New research by NerdWallet, one of the UK’s leading financial comparison sites, has found that almost half of former university students would advise against pursuing a degree. Instead, for those with a great idea, they suggest launching their own business or at the very least, getting out into the workplace and gaining practical experience.
When asked whether a young person with a great business idea should go to university first, 46% of graduates said they should take the plunge and take out a business loan to start their own company rather than pursue a degree.
Almost half (45%) of the graduates surveyed also said that they thought that a degree was “overvalued” and that more worth should be attached to other types of higher education and training. In fact, 40% of graduates said that relevant experience was more valuable in a job application versus 25% who said that a degree would put you ahead.
“It appears that the perception of university and its value is changing. There is such a strong entrepreneurial spirit in the UK, with many success stories and increasing support for those starting out, that it seems some people are questioning whether a degree will help if their ultimate goal is setting up a business,” says Denise Ko Genovese, a personal finance expert at NerdWallet.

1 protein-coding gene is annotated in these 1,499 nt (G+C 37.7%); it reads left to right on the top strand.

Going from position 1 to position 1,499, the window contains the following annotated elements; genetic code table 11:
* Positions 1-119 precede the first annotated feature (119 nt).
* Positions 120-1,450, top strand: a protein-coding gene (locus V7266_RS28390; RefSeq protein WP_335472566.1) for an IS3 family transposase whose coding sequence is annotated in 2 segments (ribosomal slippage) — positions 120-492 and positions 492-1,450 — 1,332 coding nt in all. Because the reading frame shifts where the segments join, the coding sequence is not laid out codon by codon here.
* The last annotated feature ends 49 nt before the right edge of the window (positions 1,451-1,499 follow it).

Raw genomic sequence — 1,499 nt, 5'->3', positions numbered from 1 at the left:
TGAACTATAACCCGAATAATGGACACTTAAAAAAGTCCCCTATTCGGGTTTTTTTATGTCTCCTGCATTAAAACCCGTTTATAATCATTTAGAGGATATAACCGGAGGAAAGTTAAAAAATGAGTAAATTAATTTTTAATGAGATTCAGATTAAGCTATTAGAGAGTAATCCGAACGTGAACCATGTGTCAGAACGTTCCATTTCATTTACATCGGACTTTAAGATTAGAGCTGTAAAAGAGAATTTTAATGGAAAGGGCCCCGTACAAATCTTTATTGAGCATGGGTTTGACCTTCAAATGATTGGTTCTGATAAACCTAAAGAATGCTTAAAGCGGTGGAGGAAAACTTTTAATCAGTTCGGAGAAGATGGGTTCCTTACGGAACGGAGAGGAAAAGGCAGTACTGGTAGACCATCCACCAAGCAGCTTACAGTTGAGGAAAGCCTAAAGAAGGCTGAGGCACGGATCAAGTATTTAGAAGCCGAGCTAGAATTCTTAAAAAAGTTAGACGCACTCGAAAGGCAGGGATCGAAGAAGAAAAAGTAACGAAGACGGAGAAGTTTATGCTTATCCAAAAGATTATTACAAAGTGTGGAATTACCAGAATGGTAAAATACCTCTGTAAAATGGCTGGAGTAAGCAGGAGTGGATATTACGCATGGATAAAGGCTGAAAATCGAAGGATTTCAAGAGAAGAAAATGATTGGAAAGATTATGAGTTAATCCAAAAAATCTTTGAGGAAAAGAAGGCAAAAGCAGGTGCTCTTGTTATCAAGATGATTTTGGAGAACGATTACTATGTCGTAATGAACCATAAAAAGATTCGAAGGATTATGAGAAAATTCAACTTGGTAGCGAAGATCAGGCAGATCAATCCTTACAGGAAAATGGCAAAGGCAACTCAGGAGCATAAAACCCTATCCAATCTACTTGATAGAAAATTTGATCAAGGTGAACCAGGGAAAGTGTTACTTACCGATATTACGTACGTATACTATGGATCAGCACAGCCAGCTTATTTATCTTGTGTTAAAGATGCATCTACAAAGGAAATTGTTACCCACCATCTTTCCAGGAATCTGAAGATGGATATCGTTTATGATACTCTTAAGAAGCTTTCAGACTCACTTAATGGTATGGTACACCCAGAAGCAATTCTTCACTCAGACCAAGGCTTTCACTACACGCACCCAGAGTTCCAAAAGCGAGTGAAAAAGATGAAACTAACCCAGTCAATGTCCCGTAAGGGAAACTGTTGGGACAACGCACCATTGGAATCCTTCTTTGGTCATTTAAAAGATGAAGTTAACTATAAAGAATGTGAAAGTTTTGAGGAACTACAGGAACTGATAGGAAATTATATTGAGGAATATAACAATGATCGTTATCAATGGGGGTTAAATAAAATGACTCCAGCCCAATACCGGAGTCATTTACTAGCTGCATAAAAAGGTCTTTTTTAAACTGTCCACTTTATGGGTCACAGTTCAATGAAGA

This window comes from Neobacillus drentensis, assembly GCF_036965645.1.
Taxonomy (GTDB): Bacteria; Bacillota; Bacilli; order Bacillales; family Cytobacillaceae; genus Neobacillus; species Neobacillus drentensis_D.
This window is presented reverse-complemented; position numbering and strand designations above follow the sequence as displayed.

A total of 80 new businesses opened every hour in the first half of 2021, up 32% from the first half of 2019, according to research from small business lender iwoca, showing that there is a robust start-up culture in the UK.
Perhaps this is in part due to the increasing financial support available to first-time entrepreneurs – from business loans and start-up grants to advice and mentoring – that 55% of the graduates surveyed said that they would feel comfortable taking out a business loan to start their own business.
“Armed with more knowledge and confidence, we are hopefully all becoming more financially savvy and perhaps bolder in using the financial products available to us to help us reach our business and career goals,” concludes Ko Genovese.